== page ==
Longevity Articles

Supplements For Brain Fog

Do you have any supplements for brain fog?

What are the best supplements for brain fog?  What is brain fog, anyway?  Wait a minute, what did I just ask you?  Well, I will remember to tell you about the excellent supplements that may help get some sunshine into your noggin, but first let's get a sense about what brain fog suggests about our cognitive capabilities.

Most people from time to time experience some form of brain fog.  But 'brain fog' isn't a technical or medical term.  At least I didn't think it was an officially recognized term.  A quick search on WebMD presented eight articles that address brain fog, mostly associated with specific illnesses like lupus, MS, menopause, cancer, chronic pain, and chronic fatigue.  However, they do offer this statement as a sort of disclaimer:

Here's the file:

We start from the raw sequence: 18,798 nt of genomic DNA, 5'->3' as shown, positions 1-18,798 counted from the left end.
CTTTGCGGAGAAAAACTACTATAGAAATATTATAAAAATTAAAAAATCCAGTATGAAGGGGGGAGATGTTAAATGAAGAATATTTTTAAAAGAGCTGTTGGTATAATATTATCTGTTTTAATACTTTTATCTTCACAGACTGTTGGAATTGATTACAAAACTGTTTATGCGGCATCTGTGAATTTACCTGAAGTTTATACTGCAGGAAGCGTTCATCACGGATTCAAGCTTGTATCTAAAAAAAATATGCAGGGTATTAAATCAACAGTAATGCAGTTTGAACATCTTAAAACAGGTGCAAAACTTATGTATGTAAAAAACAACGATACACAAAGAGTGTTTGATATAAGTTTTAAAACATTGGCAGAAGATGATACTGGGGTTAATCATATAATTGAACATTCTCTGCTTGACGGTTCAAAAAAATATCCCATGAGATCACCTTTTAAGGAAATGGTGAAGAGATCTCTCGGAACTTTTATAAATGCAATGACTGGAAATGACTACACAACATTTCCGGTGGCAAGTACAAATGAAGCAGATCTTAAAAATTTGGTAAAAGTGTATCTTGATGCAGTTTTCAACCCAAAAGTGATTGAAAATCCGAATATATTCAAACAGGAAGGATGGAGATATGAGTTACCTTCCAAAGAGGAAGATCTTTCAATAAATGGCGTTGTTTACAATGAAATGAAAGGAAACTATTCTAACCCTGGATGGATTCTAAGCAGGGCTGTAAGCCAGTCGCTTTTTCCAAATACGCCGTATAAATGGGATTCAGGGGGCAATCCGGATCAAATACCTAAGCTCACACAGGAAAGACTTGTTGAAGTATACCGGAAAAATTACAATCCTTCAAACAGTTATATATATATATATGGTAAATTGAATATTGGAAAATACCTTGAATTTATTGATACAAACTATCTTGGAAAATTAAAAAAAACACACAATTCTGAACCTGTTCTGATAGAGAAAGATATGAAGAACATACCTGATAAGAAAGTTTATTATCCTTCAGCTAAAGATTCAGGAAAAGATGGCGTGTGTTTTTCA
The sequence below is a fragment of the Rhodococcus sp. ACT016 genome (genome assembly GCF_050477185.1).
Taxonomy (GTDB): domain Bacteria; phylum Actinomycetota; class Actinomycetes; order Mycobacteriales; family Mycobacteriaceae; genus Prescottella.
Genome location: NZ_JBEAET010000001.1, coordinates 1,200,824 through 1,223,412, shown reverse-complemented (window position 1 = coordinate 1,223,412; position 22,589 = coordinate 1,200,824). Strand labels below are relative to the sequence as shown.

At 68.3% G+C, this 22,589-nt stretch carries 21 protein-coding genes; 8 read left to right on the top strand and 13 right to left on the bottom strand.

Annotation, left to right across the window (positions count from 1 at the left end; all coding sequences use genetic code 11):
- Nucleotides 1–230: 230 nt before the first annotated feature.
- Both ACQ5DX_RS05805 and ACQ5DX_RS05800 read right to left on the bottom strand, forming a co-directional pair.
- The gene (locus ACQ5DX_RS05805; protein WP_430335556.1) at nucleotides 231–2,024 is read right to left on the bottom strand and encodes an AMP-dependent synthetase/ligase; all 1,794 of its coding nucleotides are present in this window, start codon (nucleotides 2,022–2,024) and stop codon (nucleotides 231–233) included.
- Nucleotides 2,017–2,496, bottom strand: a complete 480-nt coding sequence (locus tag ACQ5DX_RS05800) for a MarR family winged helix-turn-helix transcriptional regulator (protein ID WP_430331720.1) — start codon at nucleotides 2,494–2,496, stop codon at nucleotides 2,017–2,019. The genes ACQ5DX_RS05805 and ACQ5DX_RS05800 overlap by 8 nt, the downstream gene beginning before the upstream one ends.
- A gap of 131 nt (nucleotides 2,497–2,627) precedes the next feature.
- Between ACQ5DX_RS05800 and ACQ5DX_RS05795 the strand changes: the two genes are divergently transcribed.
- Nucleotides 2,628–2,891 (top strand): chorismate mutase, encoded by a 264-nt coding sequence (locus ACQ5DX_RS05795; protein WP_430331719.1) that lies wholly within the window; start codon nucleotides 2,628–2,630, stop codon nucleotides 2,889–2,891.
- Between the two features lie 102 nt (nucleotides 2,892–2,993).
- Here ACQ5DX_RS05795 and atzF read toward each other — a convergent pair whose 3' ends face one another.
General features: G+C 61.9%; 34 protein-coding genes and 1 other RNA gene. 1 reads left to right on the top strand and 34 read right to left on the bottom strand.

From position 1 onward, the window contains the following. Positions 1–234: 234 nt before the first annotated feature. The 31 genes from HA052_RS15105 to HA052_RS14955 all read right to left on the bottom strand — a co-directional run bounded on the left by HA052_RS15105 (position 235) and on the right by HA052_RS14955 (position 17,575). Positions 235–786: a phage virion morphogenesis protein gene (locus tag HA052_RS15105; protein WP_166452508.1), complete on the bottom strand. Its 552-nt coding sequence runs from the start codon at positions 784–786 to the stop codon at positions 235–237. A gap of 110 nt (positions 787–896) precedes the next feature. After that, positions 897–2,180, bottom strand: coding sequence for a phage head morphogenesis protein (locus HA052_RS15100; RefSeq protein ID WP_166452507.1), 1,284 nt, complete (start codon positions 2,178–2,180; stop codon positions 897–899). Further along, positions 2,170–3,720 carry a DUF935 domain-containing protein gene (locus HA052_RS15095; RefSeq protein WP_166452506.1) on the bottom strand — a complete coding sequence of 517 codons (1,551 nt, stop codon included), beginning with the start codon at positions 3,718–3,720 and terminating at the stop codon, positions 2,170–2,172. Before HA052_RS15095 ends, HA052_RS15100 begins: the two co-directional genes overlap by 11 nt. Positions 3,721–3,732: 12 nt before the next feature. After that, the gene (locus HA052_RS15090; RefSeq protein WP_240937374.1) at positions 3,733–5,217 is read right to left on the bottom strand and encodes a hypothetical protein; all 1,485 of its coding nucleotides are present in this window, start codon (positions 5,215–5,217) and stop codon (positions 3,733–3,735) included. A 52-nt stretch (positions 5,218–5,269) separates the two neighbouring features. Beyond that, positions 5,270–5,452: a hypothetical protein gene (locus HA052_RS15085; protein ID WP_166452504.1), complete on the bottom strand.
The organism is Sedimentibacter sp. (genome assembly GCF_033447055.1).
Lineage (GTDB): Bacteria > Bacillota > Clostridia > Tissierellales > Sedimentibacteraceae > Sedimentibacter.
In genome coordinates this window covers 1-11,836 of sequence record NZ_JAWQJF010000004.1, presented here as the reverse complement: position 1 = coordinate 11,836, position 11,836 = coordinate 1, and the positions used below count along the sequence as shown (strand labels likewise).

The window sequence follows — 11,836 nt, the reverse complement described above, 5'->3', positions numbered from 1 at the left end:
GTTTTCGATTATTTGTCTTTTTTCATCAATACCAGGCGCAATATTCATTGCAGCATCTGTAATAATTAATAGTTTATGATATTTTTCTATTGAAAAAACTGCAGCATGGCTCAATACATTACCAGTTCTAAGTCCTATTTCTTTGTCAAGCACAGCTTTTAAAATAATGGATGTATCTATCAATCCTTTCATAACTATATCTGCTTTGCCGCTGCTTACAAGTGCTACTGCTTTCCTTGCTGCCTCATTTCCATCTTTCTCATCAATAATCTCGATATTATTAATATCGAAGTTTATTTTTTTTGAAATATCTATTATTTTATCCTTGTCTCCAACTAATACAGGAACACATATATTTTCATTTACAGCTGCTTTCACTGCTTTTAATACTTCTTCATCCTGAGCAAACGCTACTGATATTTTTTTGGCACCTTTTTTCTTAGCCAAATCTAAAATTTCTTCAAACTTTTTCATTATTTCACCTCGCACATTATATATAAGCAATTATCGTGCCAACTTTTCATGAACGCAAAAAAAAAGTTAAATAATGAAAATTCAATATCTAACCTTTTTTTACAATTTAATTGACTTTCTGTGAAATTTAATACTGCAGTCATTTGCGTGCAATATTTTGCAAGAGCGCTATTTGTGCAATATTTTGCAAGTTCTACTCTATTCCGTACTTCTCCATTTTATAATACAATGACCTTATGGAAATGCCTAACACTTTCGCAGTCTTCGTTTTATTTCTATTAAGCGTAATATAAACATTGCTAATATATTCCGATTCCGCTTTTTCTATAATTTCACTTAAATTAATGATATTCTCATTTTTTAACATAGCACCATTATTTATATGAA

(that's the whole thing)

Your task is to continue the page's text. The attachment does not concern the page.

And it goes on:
"Brain fog" isn't a medical condition. It's a term used for certain symptoms that can affect your ability to think. You may feel confused or disorganized or find it hard to focus or put your thoughts into words." [1]

Another medical site, called SteadyMD, offers this explanation:

"Brain fog may not be a medical condition but its symptoms can prevent you from concentrating, recalling memories, and can lead to mental fatigue…It's when you have fuzzy thinking or feel like you're unable to feel sharp in your thoughts anymore…Brain fog is the inability to have a sharp focus…you're unable to think clearly." [2]